Blackpool travelled to Bury safe in the knowledge that they had already secured promotion, and despite the unavailability of striker Martin Hayes, felt able to send vice-captain Sean Lester away for a well earned break in Sweden. They looked forward to a tough but fair game against opponents they’d played several times before, including friendlies two years ago when both teams were developing their squads prior to entering the league.
Blackpool started strongly and within minutes Ashley Blakemore scored direct from a short corner. There were further attacks from Sam Goudie and Blakemore in midfield, linking well with Nick and James Slater playing in partnership up front. Alex Rowe and Paul Atherton gave support out wide, but also tracked back when Bury counter-attacked. Midway through the half Blakemore went on one of his usual dribbles and unleashed a trademark reverse stick strike from the edge of the D with pinpoint accuracy to make it 2-0.
Bury were not going to roll over and accept defeat as they are made of sterner stuff than other teams. They continued to counter-attack and found holes behind Blackpool’s attacking midfielders. Usually this was dealt with by Nick Walker, patrolling in front of the defence, or by Matt Bancroft and Chris Crossland on the edges, however one attack delivered a ball into the D and with Nick Rainbow diving one way, a deflection changed the course of the ball so he was unable to stop it rolling into the goal.
The score remained 2-1 for the rest of the half, despite a claim for a penalty flick being denied after a shot on goal with the keeper stranded hit a Bury foot. Captain Dave Rayner made changes at half time, with Chris Hocking being put up front in search of a goal, and Josh Wright’s pace being used on the left wing. The defence was regularly adjusted, with only Pete Latimer left on the pitch the whole match with his sole task of man-marking the lone Bury striker sitting deep.
Bury started the second half more positively and there were a number of attacks which caused problems for the Blackpool defence. They were awarded a number of short corners and from one of these they scored from a fierce shot which whizzed past both Bancroft and Rainbow. With the score at 2-2 both sides pressed for the next vital goal. Umpiring decisions were being questioned and tempers were raised. Blackpool slowly regained dominance and Blakemore once again turned on his class with a series of dribbles, but the final passes to a Blackpool striker were lacking.
Towards the end of the game Blackpool were awarded a penalty corner after a Bury defender refused to retreat five yards from a free hit just outside the D. The Bury players still seemed to be complaining as Blakemore struck from the corner and a goal awarded. More complaints and the Bury umpire was consulted, who then adjudged the ball to have entered the goal above the back-board. Now both sides felt aggrieved but Blackpool pushed on for the win they felt they deserved. Blakemore dribbled into the D, was in the process of shooting when a defender brought him down, and a penalty flick was awarded. He then coolly converted, and before the game could restart the final whistle blew for a 3-2 victory.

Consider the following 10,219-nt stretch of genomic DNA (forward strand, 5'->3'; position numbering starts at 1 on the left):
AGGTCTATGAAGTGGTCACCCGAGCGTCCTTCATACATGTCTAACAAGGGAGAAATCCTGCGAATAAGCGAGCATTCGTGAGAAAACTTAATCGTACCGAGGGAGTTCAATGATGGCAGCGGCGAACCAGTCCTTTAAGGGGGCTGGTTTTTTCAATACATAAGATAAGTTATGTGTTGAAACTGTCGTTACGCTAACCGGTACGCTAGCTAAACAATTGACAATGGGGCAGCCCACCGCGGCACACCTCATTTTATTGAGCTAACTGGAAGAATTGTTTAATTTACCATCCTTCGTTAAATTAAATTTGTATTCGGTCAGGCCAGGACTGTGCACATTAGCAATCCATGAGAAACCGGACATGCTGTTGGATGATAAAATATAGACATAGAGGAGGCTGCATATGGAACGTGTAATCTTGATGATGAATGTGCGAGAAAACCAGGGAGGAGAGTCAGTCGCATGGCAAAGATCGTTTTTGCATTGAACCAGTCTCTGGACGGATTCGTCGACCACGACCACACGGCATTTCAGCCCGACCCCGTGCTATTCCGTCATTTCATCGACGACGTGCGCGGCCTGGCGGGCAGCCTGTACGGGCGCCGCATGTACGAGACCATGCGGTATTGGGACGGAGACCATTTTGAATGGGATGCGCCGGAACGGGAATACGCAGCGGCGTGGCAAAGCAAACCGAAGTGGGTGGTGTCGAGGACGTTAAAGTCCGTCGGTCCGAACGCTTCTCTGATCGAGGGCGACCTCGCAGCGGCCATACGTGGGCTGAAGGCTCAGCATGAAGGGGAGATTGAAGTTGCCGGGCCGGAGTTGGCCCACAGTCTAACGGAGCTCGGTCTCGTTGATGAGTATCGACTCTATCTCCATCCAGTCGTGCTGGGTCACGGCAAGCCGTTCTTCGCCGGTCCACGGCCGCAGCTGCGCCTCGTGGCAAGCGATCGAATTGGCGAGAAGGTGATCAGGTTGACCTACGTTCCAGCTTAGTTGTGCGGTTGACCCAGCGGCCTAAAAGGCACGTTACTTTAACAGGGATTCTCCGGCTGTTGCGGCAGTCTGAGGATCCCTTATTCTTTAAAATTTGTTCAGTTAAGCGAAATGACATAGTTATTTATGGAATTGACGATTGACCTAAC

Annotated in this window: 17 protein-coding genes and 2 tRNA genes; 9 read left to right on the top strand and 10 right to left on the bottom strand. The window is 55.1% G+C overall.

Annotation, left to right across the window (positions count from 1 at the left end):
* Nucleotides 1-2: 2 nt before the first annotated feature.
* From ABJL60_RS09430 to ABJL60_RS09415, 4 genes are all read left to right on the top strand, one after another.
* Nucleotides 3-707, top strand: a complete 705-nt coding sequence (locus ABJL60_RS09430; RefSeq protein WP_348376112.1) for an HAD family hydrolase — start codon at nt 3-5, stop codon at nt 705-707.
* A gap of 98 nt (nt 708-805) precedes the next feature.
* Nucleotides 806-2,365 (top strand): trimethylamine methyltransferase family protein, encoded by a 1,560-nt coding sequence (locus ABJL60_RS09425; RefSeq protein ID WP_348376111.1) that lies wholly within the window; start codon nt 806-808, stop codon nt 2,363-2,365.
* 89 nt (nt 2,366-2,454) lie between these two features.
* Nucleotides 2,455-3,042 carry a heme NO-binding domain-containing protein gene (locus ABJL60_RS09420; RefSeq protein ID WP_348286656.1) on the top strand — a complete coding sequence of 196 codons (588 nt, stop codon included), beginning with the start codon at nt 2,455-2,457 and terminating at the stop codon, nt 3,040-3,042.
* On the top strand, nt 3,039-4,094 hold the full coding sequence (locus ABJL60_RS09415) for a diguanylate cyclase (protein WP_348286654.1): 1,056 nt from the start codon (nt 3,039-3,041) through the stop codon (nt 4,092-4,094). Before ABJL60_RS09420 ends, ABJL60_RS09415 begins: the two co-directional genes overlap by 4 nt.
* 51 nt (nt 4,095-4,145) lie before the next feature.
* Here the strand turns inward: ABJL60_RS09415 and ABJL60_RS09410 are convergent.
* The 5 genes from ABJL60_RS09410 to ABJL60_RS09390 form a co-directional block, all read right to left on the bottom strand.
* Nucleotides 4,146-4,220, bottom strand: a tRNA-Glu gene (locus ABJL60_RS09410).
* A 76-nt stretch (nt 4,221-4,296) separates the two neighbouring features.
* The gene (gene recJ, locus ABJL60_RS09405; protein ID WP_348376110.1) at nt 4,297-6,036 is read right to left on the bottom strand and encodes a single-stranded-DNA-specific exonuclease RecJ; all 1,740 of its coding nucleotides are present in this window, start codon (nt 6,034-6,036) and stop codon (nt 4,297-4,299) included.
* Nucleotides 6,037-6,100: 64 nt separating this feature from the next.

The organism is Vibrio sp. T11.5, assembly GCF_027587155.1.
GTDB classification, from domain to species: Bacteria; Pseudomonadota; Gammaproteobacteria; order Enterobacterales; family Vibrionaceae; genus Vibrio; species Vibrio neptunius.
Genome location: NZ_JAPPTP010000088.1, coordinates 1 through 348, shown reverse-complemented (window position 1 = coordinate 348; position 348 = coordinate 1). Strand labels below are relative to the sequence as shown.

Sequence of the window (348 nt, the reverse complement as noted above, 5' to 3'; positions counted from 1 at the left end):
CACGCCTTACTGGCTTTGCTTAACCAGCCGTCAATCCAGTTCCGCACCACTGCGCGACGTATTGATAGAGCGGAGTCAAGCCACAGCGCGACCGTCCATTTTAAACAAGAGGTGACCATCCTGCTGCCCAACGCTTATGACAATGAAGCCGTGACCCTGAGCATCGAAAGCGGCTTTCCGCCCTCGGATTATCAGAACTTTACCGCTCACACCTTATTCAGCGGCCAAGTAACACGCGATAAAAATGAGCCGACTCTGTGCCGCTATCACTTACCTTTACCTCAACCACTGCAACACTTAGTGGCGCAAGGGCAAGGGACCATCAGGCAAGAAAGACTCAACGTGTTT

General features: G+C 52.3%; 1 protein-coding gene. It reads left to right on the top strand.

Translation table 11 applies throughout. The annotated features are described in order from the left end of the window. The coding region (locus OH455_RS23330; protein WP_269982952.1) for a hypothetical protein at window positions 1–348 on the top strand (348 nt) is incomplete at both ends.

This is when things turned really ugly. Bury players surrounded Blackpool’s umpire accusing him of cheating and bias. Some refused to shake hands, and generally there was a lack of respect for an official who gives up his time every week and gives decisions as he sees them without bias, with years of experience of both playing and umpiring in higher leagues. To be fair, some of the players from both sides tried to calm things down and apologise for their more outspoken team-mates, but it left a sour taste to what should have been a classic end of season encounter between two well matched teams. Despite this unsavoury ending, Blackpool wish Bury all the best next season and hope they finally earn the promotion they deserve as both are amongst the smallest clubs around the region and are constantly up against the bigger clubs and their rotating squad systems.
The whole of the Blackpool team rushed home to the Fylde coast to catch the end of the vital Lytham v Carlisle game, as a Lytham victory would crown Blackpool as champions instead of Carlisle. They arrived just at the start of the 2nd half to learn that Carlisle were leading 2-1. However buoyed by the new crowd on their side, Lytham soon grabbed an equalizer leading to a tense last half hour. Lytham’s seasoned veterans made some nice moves and quality passes and it genuinely felt that they could snatch another goal. Carlisle were quick on the counter attack but failed to convert in the opposition D. The umpire called 2 minutes to go, the Blackpool team supported and encouraged Lytham to attack (which is a first as the clubs are normally deadly rivals) and there was a last minute chance when the ball crossed the D but no Lytham striker could deflect it. The final whistle blew and Carlisle cheered with relief, and sportingly gave 3 cheers to both Lytham and Blackpool, who reciprocated graciously.
So the season ends with both Carlisle and Blackpool on 46 points, but as Carlisle had a better goal difference by almost 40 they become champions, although Blackpool have the honour of winning the most games. All in all, the two best sides have been promoted, and look forward to their rivalry in Division 9N next year.